“Treats” Doesn’t Have to Mean “Sugary Sweets”

179013608We seem to be brain-washed from the Betty Crocker days of ‘chocolate chip cookies or ice cream means I love you’. Those were the glory days of creative baking using all the newly created industrial or processed foods. Those days should be a thing of the past.

A revamped version is ‘I love you so I’ll bring you something nice to eat.’ How about yummy ripe fruit in season like juicy cherries, blueberries or raspberries, grapes or melon? Or a tasty quick-grab wholesome meal like a casserole or soup.   Some in-season corn on the cob. Or a special nut blend – how many of us regularly buy pecans, hazel nuts, brazil nuts and cashews, even though we love them? A natural jerky, a selection of olives or anti-pasto. Special favorite teas. A lovely basket with a mix of these.

Break out of the just apples, bananas and oranges mold and you will find a lot of fun delectable treats. Unsweetened dried mangos, fresh ripe mangos, kiwis, melons.   Pick fruit in season and ripe. If they are not ripe, allow them a couple days to ripen and bring out flavor. Think of the difference between a juicy ripe peach and a hard unripe one.

For children, treats can be especially fun. Presentation can turn ordinary into delightful. My kids as preschoolers or grade-schoolers got very excited over a plate of cutely cut and specially arranged veggies and other treats – olives, carrots, cucumber, broccoli, radish, celery, nuts, fruit wedges, jicama, dried fruit, home popped popcorn or crackers. Just the fact of a choice of so many little delectables made them excited.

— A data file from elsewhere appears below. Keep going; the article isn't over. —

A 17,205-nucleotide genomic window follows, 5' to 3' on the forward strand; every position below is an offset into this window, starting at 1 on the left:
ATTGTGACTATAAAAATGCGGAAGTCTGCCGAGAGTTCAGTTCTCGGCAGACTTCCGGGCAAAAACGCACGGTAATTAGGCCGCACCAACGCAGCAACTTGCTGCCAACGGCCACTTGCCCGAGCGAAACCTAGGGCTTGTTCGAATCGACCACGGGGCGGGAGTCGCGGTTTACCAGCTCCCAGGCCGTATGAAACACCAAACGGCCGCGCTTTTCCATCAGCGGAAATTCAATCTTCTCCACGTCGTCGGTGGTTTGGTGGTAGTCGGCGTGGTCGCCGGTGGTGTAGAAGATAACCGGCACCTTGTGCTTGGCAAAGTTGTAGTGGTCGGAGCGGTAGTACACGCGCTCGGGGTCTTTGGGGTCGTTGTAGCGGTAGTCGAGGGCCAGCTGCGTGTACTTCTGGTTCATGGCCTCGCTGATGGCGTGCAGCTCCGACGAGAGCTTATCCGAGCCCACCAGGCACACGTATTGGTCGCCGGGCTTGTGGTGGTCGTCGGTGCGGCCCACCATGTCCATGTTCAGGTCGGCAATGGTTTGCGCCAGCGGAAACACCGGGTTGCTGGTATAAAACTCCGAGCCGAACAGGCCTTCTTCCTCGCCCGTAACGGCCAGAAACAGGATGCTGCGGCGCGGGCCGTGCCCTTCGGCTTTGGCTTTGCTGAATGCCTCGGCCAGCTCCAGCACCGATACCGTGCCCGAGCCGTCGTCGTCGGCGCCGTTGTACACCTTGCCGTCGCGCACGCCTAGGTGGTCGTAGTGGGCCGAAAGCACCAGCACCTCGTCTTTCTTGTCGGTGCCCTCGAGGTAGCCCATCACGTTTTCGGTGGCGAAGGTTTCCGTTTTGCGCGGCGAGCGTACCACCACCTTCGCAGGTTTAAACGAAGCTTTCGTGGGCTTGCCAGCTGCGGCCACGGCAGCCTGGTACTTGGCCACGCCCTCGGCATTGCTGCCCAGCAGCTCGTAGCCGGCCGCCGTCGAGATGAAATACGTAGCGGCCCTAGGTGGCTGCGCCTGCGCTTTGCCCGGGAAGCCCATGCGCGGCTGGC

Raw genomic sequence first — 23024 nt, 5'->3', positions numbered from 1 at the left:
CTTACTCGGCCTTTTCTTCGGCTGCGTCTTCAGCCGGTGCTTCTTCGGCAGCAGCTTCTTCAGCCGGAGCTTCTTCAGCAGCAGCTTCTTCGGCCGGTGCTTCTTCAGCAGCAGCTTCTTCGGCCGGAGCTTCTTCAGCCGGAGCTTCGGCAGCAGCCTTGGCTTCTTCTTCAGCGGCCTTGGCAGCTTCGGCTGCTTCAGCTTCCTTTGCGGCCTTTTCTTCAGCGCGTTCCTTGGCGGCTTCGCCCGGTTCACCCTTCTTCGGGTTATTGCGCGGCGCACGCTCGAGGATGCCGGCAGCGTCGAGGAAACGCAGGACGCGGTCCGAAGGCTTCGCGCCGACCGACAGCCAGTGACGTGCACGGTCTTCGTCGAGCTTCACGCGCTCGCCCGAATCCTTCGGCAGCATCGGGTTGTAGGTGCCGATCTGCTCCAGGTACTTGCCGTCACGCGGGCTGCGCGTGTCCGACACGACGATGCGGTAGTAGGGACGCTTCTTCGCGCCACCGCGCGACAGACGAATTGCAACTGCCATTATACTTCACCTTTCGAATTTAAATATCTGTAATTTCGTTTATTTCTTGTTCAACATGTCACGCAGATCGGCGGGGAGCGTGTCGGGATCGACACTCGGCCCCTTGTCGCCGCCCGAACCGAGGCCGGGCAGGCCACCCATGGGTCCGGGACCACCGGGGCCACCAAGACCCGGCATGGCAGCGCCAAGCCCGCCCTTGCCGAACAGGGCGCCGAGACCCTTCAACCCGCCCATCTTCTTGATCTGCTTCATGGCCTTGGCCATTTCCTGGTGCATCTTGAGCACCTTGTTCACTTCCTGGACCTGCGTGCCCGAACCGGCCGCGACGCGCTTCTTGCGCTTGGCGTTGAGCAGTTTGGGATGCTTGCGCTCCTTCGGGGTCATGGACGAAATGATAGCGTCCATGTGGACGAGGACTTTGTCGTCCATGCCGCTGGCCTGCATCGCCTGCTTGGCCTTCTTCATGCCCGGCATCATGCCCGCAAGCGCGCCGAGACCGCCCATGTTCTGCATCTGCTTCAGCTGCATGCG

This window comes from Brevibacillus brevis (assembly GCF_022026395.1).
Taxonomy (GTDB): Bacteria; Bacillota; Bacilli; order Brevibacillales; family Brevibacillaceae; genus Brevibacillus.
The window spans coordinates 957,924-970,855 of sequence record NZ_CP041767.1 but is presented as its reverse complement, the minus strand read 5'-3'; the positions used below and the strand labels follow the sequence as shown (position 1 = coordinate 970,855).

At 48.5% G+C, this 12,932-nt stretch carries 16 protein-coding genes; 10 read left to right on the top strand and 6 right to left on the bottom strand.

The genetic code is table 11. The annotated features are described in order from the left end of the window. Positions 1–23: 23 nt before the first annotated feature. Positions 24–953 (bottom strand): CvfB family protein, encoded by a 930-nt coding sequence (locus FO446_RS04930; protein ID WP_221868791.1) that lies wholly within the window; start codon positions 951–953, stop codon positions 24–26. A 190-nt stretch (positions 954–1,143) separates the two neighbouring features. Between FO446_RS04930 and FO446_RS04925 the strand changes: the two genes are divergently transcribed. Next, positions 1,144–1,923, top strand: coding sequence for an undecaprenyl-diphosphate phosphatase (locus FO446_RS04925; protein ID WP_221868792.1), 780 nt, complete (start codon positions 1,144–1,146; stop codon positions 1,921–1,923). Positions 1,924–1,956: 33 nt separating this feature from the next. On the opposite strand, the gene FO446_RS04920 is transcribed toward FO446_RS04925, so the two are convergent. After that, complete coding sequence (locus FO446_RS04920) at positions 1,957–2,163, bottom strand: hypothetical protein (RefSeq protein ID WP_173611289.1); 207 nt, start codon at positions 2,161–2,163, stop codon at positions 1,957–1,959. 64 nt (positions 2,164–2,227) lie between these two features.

Cut items to bring out fun – slice apple and kiwis sideways to show the star in the center. Put grapes or olives on a stick. Oranges cut in wedges. Make melon balls of watermelon, cantaloupe and honeydew for a delightful variety in color and taste. Serve with toothpicks for fun eating. Adults love them too.

The choices are endless. Change begins first in our heads. Associate “treats” with “yummy”, not just “sugary sweets”. Or give your loved ones you – go for a hike or a walk, offer a foot rub, help them in their garden, discuss books.

Give them the treat that makes them feel good afterwards. Be creative and have fun spreading goodwill!

 

 

 

 

 

 

About Dr. Kristin Killops

Faced with a prolonged and near fatal illness at age 19, Kristin found herself launched into the broad landscape of medicine, from experimental bone marrow transplants and chemotherapy to individualized nutrition and psychic healing. Kristin survived to make medical history and live a normal productive life, including giving birth to four healthy children despite being sterilized from extensive chemotherapy. Her story, featured in Dr. Andrew Weil’s book, Spontaneous Healing, demonstrates the body’s tremendous capacity to heal even in extreme conditions and the miraculous transformations energy healing can have. Kristin became a Naturopathic Doctor in 1985. She later discontinued naturopathic medicine to become an energy healer and trained in Reconnective Healing, BodyTalk, Neuro-Emotional Technique, EFT and counseling. During this time, Kristin also embarked on a deep spiritual journey which led to profound inner transformation and opened the door to more subtle energies and a unique healing gift. When she discovered Quantum Techniques, she knew she had found her calling. It is a highly effective healing modality which seamlessly weaves together the key components to health and all that she is passionate about; energy work, a wholesome lifestyle and emotional framework, removing the toxin load from the body, spirituality and the advancement of consciousness. Kristin lives in Portland, Oregon.

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